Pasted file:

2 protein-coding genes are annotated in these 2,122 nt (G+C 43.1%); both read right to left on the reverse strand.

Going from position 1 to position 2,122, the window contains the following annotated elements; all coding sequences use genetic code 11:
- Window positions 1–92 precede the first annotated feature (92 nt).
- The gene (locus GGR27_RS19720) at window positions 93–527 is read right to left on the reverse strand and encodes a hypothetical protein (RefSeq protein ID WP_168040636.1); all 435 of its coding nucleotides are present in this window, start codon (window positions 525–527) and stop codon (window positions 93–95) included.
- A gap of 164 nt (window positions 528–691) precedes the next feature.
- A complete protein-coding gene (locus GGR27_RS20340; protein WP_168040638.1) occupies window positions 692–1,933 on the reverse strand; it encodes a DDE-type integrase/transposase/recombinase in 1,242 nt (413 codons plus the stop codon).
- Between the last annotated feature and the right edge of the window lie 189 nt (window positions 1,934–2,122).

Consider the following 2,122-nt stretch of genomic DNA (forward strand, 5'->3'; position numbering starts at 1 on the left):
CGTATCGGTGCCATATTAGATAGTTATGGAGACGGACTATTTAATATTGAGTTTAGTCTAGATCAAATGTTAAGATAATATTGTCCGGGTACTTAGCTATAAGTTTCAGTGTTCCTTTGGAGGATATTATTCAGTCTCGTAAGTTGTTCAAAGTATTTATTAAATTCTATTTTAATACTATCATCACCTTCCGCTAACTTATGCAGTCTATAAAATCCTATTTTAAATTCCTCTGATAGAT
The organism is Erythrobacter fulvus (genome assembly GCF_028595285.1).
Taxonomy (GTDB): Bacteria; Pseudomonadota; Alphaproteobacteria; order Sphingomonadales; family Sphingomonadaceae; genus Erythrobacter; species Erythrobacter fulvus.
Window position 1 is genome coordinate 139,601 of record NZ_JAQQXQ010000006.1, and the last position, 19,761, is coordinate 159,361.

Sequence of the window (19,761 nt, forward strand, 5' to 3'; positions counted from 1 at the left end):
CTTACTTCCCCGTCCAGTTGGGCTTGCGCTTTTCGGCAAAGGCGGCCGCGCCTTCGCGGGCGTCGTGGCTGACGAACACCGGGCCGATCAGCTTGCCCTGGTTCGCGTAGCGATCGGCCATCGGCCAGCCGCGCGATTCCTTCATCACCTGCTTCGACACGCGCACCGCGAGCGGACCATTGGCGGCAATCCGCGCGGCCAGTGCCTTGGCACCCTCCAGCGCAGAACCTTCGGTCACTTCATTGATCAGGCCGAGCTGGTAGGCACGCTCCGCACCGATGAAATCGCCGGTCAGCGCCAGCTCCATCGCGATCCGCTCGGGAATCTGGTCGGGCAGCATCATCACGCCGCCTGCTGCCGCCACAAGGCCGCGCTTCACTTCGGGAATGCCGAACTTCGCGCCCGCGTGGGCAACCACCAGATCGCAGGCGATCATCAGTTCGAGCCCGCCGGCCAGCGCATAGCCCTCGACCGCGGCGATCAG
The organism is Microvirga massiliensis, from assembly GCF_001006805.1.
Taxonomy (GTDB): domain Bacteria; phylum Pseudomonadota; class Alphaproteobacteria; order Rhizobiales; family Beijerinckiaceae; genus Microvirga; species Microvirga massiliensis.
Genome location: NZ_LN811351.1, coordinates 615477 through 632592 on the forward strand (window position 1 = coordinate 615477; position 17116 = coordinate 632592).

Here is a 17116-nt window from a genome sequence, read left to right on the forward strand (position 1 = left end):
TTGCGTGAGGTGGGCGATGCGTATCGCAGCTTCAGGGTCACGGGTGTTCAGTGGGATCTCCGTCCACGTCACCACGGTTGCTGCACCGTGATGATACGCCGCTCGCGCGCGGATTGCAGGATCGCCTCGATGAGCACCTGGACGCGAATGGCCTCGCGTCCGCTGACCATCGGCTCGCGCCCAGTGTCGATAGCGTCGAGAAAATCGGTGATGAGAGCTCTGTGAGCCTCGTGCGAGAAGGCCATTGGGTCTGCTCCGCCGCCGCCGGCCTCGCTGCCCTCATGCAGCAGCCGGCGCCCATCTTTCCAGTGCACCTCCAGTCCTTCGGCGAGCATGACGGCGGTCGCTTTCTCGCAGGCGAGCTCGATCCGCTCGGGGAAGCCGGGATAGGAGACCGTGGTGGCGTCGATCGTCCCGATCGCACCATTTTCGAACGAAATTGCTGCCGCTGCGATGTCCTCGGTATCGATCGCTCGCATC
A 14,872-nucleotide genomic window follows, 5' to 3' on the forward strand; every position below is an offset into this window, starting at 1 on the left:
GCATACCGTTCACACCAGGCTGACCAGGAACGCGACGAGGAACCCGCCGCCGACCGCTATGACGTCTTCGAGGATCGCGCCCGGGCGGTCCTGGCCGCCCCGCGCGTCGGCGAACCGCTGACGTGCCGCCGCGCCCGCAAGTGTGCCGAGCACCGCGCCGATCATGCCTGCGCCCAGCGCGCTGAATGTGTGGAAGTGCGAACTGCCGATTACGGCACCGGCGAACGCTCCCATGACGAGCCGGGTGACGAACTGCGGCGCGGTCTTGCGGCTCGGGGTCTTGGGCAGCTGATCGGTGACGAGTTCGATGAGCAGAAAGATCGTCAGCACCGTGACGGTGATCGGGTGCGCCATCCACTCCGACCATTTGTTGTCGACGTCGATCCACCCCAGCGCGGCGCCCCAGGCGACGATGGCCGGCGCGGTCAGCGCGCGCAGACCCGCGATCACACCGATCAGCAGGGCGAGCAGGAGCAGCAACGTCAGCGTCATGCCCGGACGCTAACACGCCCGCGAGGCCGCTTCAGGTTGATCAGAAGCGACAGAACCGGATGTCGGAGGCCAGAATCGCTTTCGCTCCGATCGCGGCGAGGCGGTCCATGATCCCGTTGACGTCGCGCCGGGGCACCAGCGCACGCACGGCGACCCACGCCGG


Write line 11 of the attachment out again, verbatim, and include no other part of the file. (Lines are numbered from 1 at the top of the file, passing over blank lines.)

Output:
Taxonomy (GTDB): Bacteria; Pseudomonadota; Alphaproteobacteria; order Sphingomonadales; family Sphingomonadaceae; genus Erythrobacter; species Erythrobacter fulvus.